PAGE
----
Travista Development Pte Ltd v Tan Kim Swee Augustine and Others

JurisdictionSingapore
CourtCourt of Three Judges (Singapore)
JudgeChan Sek Keong CJ
Judgment Date31 December 2007
Neutral Citation[2007] SGCA 57
Citation[2007] SGCA 57
Date31 December 2007
Defendant CounselDavinder Singh SC, Hri Kumar Nair, Tham Feei Sy and Low Yun Hui James (Drew & Napier LLC)
Published date13 May 2008
Plaintiff CounselK Shanmugam SC, Dinesh Dhillon and Margaret Ling (Allen & Gledhill LLP)
Docket NumberCivil Appeal No 59 of 2007 and Summons No 2740 of 2007
Subject MatterLand,Contract,Equity,Breach,Whether any estoppel by convention in relation to specific date which bound property redevelopment company so that it was prevented from denying that that date was contractual completion date,Sale of land,Estoppel,Obligation to use "best endeavours" and to do so "without delays",Estoppel by convention,Whether conduct satisfying "best endeavours" test,Construction of sale and purchase agreement,Sale and purchase agreements,Whether sale and purchase agreement validly rescinded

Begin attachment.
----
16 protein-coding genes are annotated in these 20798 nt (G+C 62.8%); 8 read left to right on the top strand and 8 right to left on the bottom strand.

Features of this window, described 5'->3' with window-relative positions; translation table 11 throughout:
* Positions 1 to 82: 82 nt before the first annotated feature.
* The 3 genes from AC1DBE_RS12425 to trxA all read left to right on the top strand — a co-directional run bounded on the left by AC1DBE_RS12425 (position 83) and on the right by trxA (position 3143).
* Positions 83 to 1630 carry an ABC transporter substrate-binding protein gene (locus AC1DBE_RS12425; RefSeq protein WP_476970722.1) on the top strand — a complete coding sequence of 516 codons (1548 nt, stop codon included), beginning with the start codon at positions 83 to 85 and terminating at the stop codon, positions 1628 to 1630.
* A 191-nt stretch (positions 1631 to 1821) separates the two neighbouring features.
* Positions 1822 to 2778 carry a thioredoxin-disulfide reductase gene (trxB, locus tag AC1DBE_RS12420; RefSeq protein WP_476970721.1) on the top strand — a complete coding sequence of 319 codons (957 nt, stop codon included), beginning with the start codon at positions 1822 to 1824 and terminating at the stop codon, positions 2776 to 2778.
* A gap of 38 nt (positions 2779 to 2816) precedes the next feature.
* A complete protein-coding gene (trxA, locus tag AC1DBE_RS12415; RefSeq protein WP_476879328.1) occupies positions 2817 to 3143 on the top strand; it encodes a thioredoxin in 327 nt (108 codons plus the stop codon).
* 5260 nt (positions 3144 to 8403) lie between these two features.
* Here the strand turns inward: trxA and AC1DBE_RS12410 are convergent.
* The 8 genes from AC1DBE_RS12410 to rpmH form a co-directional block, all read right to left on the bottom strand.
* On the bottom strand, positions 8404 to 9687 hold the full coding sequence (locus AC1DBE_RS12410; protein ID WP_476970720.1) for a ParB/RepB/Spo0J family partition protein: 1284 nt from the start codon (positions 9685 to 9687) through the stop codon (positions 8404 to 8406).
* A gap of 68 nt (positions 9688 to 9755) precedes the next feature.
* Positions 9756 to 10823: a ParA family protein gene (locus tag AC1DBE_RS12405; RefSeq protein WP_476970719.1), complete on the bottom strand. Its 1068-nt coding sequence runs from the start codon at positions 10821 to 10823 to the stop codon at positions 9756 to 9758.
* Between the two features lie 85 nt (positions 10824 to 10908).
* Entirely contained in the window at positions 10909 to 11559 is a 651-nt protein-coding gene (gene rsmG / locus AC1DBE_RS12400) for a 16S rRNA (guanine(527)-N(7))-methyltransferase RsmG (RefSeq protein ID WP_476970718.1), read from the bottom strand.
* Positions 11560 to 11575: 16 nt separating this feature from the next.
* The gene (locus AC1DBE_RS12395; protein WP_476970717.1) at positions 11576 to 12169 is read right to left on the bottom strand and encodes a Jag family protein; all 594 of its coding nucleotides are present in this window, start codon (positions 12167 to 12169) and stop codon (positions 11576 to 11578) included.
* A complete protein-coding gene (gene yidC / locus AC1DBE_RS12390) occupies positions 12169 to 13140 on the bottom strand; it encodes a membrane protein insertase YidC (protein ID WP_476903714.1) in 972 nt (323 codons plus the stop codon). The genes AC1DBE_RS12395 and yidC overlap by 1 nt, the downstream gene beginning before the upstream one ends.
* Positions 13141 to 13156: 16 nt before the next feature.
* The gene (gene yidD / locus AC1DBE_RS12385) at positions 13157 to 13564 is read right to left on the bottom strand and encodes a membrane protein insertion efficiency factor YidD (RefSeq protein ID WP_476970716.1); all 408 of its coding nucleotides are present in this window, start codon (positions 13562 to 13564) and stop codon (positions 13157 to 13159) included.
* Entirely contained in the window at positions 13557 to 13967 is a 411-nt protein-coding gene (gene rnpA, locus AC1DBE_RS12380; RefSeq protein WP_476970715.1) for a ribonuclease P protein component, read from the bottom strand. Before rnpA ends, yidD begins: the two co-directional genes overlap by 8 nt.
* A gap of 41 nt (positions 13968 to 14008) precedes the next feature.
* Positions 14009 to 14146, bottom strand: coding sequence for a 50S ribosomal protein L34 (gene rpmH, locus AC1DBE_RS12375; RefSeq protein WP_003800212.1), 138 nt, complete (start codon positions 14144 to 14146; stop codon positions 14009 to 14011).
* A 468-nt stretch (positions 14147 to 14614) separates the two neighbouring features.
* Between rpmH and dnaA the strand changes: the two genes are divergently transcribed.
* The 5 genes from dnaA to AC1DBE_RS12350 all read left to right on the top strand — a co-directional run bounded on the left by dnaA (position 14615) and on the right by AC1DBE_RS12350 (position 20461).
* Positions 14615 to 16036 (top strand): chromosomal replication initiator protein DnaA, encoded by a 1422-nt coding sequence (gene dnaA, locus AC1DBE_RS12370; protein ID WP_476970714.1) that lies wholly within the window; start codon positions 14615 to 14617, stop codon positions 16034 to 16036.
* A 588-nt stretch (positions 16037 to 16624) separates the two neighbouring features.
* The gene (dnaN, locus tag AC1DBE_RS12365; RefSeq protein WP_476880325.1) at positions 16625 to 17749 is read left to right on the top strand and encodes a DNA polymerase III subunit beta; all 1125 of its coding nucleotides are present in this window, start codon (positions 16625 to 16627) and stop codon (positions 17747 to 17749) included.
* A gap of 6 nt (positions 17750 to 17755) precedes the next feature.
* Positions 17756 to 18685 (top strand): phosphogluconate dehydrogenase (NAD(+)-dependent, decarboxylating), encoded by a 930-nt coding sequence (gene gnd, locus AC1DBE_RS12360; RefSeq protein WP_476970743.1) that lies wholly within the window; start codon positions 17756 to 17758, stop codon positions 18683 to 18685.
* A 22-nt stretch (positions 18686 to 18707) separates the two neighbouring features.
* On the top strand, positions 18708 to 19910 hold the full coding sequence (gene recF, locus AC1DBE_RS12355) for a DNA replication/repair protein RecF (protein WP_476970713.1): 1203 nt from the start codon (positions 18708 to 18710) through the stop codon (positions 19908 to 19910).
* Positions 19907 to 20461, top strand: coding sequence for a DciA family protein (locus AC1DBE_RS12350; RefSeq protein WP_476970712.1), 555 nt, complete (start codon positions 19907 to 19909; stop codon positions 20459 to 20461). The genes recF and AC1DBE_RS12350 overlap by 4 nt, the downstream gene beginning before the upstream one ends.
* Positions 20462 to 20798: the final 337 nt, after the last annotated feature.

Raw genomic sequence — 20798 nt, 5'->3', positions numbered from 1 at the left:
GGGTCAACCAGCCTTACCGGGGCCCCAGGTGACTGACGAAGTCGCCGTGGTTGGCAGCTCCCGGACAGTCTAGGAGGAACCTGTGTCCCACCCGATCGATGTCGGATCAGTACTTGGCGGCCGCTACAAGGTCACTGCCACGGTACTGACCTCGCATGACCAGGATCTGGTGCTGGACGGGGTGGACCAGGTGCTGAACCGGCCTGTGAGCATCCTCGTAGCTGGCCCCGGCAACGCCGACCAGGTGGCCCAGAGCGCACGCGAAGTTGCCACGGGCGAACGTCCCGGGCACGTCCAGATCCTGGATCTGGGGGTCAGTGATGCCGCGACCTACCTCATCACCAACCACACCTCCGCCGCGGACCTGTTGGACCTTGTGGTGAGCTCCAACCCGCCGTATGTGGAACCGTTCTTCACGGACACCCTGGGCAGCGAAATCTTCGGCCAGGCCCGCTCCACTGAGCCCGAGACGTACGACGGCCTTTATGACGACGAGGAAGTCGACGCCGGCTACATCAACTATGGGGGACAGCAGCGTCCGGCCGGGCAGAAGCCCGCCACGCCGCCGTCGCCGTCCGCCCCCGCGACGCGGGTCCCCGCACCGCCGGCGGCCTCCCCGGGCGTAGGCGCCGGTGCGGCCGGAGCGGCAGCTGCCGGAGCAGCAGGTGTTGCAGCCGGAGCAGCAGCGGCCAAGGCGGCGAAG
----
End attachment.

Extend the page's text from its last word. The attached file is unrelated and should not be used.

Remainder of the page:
31 December 2007

Chan Sek Keong CJ (delivering the grounds of decision of the court):

1 This was an appeal against the decision of the High Court in Originating Summons No 538 of 2007 (“the OS”), in which the judge (“the Judge”) dismissed the application by the appellant for a declaration that it be at liberty to complete the sale and purchase of a property development at 55 Devonshire Road, also known as Mayer Mansion (“the Property”), which is collectively owned by the respondents: see Travista Development Pte Ltd v Tan Kim Swee Augustine [2007] 3 SLR 628 (“the GD”). The appellant had agreed to purchase the Property for the sum of $30.5m, but had failed to complete the purchase in accordance with the terms of the sale and purchase agreement entered into between it and the respondents on 12 December 2006 (“the S&PA”). The Judge also ordered the deposit of $3.05m which had been paid by the appellant to be forfeited by the respondents.